Advanced care planning starts with a conversation

Chilliwack presentation hopes to answer: ‘Is there such a thing as a good death?’

Death may be the only true certainty in life, however most of us still do a pretty poor job at planning for it.

Local physicians are hoping to change that.

They want Chilliwack residents to know that there are answers available, and that a good place to start is with a chat with your family doctor.

Next week, doctors who are taking part in this year’s “Mini Med School” program are offering an evening dedicated to changes and advances in end-of-life care.

Titled, “Is there such a think as ‘a good death?’” the program hopes to shed some light on some of the changes that have occurred in they way the medical profession deals with death.

“The main goal of all the Mini Med Schools is to educate,” says Dr. Kate  MacDonald, one of the presenters.  “We want to educate people about end of life medicine, how it’s different from other medicine, and also how important it is.”

That effort is part of a growing trend in the medical community.

Doctors of BC recently released a paper, titled “It’s Time to Talk: Advance Care Planning in British Columbia.” The paper argues that physicians are an integral partner in end-of-life planning. The paper recognizes that discussing end of life plans with those you love is a necessary part of life, but acknowledges it can also be a difficult conversation to have. Starting early and revising plans when life changes occur helps to normalize discussions and eases the process. Further, developing a plan in advance decreases the likelihood of overly aggressive treatment at end of life, relieves the burden on loved ones, and eases the bereavement process for those left behind.

“Doctors want to work as partners with their patients, and can play an important role, in helping patients prepare for end of life regardless of age, life stage or health status,” says Dr. David Attwell, chair of the working group that developed the paper. “All health care providers need to do a better job of letting our patients know that it’s never too early to create an advanced care plan, and that helpful resources are available. Your family doctor, who knows and understands your health history, can be a great place to start this conversation.”

The first stage in that conversation can begin at the Mini Med talk which takes place from 7 p.m. to 9 p.m. at the Chilliwack Cultural Centre on Tuesday, April 1.

Dr. MacDonald will be joined by Dr. Kara Schneider and Dr. Liz Watson. Also on available will be Colleen Rush, education co-ordinator with the Chilliwack Hospice Society.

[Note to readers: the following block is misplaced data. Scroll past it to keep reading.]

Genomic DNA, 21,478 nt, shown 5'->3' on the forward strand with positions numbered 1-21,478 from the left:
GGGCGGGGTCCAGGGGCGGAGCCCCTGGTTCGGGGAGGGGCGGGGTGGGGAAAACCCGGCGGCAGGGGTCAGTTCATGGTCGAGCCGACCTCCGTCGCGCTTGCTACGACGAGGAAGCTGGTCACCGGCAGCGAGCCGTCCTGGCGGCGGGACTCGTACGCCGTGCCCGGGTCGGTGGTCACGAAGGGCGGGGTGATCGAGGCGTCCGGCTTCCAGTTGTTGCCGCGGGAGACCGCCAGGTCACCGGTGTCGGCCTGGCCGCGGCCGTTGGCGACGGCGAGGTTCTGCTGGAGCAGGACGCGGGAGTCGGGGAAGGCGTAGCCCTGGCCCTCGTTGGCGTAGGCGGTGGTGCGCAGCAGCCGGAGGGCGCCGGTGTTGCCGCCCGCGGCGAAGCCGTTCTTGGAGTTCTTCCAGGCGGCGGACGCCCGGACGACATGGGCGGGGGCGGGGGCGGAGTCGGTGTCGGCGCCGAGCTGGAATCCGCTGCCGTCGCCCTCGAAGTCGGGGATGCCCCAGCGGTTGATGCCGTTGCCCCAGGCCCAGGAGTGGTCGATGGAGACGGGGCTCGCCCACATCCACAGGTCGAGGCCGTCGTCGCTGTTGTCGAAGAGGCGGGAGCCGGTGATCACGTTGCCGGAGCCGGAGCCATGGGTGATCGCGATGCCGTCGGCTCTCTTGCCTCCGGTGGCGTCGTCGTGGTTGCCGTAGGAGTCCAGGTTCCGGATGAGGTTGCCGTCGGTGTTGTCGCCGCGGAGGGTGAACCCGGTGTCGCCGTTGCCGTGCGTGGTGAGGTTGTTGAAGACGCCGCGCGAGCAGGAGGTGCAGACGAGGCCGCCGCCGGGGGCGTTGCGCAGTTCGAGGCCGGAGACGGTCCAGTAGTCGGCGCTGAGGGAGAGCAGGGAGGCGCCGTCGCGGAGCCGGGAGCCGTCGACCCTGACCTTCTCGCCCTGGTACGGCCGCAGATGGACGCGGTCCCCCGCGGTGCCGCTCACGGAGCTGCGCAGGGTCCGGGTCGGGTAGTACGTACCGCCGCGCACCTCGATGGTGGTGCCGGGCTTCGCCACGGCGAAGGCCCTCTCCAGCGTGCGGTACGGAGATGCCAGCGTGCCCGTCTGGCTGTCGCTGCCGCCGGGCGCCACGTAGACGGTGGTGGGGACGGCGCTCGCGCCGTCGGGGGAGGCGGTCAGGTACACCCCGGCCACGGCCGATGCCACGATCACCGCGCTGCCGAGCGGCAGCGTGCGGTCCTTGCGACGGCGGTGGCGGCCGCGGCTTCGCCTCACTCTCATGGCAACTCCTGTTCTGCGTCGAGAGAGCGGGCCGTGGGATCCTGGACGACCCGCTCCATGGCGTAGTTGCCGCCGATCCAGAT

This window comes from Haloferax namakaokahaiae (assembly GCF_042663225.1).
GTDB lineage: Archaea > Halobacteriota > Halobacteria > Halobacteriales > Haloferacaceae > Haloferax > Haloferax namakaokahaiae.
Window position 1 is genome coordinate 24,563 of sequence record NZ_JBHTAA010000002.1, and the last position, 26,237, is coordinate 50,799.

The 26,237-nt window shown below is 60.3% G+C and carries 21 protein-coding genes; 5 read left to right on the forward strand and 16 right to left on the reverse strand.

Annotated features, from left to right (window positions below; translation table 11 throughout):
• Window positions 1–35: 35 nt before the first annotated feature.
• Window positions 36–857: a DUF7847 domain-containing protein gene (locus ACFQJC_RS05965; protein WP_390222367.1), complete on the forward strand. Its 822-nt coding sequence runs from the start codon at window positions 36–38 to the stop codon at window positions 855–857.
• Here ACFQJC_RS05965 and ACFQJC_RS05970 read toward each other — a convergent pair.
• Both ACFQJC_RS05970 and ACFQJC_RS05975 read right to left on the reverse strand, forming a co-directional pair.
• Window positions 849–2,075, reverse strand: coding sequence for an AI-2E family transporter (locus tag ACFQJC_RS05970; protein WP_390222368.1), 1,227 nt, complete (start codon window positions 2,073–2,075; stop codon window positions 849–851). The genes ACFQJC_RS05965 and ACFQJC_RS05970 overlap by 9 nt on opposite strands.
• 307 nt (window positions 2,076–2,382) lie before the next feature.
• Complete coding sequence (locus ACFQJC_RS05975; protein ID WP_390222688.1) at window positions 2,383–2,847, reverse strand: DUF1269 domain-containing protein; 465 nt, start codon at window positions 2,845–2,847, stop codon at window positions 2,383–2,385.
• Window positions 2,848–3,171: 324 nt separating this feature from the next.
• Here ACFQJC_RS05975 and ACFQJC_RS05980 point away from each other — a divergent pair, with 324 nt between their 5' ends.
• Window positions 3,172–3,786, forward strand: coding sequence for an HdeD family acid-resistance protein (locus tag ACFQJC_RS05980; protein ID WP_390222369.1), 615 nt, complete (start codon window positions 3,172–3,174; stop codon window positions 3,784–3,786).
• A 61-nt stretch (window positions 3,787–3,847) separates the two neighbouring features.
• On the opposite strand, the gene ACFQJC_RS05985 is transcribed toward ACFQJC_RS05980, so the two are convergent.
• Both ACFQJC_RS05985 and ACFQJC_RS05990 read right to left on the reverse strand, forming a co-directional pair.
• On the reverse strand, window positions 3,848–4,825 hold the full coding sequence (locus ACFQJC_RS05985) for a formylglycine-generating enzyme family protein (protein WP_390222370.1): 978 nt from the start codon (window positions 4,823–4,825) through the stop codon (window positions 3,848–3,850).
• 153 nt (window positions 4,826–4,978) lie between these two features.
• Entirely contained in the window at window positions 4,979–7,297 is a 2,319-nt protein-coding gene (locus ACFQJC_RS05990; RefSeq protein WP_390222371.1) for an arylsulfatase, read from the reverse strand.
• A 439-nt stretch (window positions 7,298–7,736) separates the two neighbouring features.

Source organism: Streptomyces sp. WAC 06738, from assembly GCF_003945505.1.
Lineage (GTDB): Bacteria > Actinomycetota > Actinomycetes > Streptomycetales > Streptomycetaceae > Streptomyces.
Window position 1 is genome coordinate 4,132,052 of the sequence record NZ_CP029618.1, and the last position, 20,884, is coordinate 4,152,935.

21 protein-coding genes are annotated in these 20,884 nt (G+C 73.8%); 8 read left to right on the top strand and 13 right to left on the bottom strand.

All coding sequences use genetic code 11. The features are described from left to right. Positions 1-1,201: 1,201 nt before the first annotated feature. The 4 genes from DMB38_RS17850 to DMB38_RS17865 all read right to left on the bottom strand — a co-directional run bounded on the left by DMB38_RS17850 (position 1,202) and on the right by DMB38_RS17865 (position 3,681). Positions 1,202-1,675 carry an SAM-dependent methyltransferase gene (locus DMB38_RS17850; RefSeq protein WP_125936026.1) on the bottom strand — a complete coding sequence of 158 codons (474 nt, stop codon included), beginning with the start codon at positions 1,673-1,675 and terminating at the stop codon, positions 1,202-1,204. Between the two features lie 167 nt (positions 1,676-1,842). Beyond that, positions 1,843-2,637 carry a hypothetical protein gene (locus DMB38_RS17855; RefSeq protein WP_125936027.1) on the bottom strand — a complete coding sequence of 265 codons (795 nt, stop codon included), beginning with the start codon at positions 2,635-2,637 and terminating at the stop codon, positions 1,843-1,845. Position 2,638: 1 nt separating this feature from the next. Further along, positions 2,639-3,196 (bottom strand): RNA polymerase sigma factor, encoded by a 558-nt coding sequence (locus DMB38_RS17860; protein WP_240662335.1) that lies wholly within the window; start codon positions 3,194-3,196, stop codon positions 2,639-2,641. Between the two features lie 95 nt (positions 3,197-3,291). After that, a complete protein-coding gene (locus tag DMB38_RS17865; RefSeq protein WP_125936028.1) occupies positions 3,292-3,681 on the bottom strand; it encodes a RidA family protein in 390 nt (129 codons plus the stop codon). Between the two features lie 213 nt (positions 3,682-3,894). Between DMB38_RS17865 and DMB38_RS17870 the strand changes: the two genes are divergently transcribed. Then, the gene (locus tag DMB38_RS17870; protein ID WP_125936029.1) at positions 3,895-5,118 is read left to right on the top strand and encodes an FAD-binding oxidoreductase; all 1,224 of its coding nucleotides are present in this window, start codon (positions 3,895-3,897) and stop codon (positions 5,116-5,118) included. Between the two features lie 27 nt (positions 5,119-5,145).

The panel will discuss the shift in culture and education that has occurred in the field of end-of-life care over recent years – a shift has helped normalize the dialogue surrounding an admittedly difficult and sensitive topic.

Resources are available to help individuals and their families plan, said Dr. MacDonald, through Fraser Health, the Chilliwack Hospice Society and their family physician.

The public needs to know, said Dr. MacDonald, that there is support available. “No one should ever die in pain, anxious or in any discomfort if we know that death is coming and can plan for it.”

The Mini Med School “Is there such a thing as a good death?” is 7-9 p.m. at the Chilliwack Cultural Centre, 9201 Corbould Street. No registration is required for this free presentation. Light refreshments and snacks will be served.

The Mini Med School series is jointly sponsored by the Chilliwack Division of Family Practice and Chilliwack Economic Partners.

For more information, call 604.702.4757.

Just Posted

Chilliwack RCMP officer cleared of wrongdoing after arrest of erratic, unruly man

Man with brain injury was injured during arrest in which he tackled a female officer to the ground

Local Liberal candidate says ad showing him with Abbotsford police officer was ‘not acceptable’

Jati Sidhu said advertisement only appeared for 30 minutes and was created by Montreal company

City erases skate park graffiti mural dedicated to recently deceased Abbotsford student

Many in community angry at city’s move after saying art wouldn’t be immediately removed

NDP choose parachute candidate for Chilliwack-Hope

Vancouver resident Heather McQuillan works in the film industry

BREAKING: Chilliwack MLA’s former constituency assistant charged with fraud, breach of trust

Charges announced Sept. 19 more than two years after Martin fired Desmond Devnich for alleged thefts

VIDEO: B.C.’s famous cat Grandpa Mason has died

The story of the feral cat that started fostering kittens touched people around the world

Trudeau seeks meeting with Singh to apologize for blackface, brownface photos

‘I will be apologizing to him personally as a racialized Canadian,’ Trudeau said Friday

Charges stayed against Alberta RCMP officer in alleged off-duty Whistler assault

Const. Vernon Hagen instead completed an alternative measures program

Indian teachers that inspired Super 30 movie talk about hope

Movie is based on international best-selling book by B.C. doctor

VIDEO: Fire destroys Williams Lake strip club targeted by past arson attempts

Diamonds and Dust Entertainment Lounge destroyed by fire, crews on scene

Second bat found at Greater Victoria elementary school tests positive for rabies

Island Health confirms second rabies case, this time in Saanich

B.C. man guilty of first-degree murder in Yukon killing

Edward James Penner, 22, was given the mandatory life sentence for the 2017 slaying of 25-year-old Adam Cormack

Woman stabbed at least five times in Nelson during random attack

Victim is in hospital, suspect is in police custody

Victoria man spots online photo of his totem pole 11 years after it was stolen

Mark Trueman restored the pole himself before it was stolen off of his property in Duncan

Most Read